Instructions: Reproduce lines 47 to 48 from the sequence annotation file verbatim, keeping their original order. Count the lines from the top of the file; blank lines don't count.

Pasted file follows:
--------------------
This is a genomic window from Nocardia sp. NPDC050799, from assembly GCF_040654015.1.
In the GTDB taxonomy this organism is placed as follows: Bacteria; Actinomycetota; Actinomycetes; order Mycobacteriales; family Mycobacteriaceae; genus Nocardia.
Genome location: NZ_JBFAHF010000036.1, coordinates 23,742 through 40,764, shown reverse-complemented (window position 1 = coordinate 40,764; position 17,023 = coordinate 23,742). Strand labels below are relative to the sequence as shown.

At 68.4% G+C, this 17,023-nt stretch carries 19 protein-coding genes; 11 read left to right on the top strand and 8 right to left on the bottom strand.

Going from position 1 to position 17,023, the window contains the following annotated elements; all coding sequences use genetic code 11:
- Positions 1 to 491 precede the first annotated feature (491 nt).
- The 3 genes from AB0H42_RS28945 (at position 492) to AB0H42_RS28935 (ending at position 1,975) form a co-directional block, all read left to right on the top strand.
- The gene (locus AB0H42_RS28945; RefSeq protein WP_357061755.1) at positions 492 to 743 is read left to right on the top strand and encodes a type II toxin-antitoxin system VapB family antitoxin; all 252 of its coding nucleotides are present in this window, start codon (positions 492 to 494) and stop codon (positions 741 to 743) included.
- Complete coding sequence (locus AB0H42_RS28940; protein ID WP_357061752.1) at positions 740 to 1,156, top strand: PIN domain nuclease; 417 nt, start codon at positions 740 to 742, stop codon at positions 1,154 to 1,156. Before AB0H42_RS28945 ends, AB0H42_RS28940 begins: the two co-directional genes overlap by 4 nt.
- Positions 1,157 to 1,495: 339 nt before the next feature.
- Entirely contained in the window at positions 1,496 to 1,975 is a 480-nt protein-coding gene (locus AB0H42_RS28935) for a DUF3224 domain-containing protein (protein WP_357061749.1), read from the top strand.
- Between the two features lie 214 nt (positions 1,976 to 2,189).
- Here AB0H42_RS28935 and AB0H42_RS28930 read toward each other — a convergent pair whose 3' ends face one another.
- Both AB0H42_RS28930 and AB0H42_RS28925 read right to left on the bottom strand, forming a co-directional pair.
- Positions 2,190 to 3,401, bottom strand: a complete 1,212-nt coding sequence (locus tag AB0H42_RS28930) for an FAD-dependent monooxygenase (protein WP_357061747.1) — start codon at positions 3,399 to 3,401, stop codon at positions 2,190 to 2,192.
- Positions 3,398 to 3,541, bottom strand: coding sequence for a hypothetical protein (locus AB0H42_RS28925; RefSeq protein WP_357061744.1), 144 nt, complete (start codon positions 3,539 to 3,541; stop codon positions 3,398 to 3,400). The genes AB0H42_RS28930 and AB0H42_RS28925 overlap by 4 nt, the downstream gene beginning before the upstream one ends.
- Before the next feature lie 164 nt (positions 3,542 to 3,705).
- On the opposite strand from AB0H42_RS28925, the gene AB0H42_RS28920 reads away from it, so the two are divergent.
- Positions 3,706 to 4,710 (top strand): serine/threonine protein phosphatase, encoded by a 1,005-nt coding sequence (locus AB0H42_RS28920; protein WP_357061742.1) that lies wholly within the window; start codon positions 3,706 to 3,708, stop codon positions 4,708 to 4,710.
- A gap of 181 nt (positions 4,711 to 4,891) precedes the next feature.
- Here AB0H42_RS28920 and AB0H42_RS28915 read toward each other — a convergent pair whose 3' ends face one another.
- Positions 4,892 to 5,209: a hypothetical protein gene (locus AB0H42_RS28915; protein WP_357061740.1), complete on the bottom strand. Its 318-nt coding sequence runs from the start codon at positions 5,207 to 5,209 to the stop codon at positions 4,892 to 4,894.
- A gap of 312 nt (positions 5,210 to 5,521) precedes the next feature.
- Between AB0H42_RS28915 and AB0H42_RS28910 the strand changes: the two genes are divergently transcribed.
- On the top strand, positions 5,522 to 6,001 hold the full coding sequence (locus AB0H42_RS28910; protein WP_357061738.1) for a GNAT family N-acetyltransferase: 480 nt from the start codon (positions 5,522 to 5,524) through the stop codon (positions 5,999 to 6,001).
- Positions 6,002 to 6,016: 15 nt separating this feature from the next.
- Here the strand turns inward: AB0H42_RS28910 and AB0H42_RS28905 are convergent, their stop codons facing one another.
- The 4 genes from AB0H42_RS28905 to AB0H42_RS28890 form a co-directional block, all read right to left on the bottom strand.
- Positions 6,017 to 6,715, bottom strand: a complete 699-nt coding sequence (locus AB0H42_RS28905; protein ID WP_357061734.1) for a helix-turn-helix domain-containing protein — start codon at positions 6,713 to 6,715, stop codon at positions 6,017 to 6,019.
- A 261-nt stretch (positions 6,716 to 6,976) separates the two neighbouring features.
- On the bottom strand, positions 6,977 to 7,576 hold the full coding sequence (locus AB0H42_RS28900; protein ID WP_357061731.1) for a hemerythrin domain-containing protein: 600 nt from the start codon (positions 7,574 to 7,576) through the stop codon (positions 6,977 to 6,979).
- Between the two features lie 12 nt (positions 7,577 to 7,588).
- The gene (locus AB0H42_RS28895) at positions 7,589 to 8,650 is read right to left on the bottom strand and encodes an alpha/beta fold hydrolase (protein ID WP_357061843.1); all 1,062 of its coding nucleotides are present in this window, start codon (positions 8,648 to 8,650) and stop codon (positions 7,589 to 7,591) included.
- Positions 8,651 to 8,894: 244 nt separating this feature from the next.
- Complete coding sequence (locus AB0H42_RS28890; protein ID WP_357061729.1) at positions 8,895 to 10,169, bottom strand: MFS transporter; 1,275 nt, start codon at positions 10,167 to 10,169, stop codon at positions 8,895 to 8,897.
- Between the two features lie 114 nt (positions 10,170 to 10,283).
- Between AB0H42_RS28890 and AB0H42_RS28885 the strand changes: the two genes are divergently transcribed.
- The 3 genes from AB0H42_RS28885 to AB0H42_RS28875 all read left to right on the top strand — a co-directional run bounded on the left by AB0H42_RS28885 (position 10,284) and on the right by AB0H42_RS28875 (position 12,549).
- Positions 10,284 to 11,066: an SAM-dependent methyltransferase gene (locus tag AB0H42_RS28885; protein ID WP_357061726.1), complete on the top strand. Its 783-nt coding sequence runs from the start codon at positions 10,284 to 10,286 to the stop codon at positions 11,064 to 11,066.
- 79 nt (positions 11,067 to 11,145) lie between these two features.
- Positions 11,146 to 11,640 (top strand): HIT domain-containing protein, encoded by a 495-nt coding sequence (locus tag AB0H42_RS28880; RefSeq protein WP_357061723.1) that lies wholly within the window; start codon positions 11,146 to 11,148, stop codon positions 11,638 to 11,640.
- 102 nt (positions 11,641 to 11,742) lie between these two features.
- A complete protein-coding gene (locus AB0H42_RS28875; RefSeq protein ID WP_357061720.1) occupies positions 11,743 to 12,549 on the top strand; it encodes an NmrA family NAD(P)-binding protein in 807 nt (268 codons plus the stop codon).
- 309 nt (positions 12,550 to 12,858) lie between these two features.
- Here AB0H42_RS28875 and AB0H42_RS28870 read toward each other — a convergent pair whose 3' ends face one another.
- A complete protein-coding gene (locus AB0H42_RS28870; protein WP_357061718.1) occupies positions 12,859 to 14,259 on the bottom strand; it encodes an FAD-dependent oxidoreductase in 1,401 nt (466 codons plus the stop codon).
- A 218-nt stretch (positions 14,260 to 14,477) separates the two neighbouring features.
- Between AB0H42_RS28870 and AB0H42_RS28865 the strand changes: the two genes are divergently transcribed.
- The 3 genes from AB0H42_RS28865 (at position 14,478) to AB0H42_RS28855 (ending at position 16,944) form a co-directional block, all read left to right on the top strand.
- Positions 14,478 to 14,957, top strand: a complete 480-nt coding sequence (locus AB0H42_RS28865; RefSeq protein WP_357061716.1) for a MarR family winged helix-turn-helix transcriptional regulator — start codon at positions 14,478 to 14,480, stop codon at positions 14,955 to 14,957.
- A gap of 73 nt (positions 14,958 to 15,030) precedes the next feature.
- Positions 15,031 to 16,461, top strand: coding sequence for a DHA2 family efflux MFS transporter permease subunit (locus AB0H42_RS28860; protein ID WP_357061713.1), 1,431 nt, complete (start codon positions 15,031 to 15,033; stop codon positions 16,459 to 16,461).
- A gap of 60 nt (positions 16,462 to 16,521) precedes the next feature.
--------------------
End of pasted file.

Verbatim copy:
- A 218-nt stretch (positions 14,260 to 14,477) separates the two neighbouring features.
- Between AB0H42_RS28870 and AB0H42_RS28865 the strand changes: the two genes are divergently transcribed.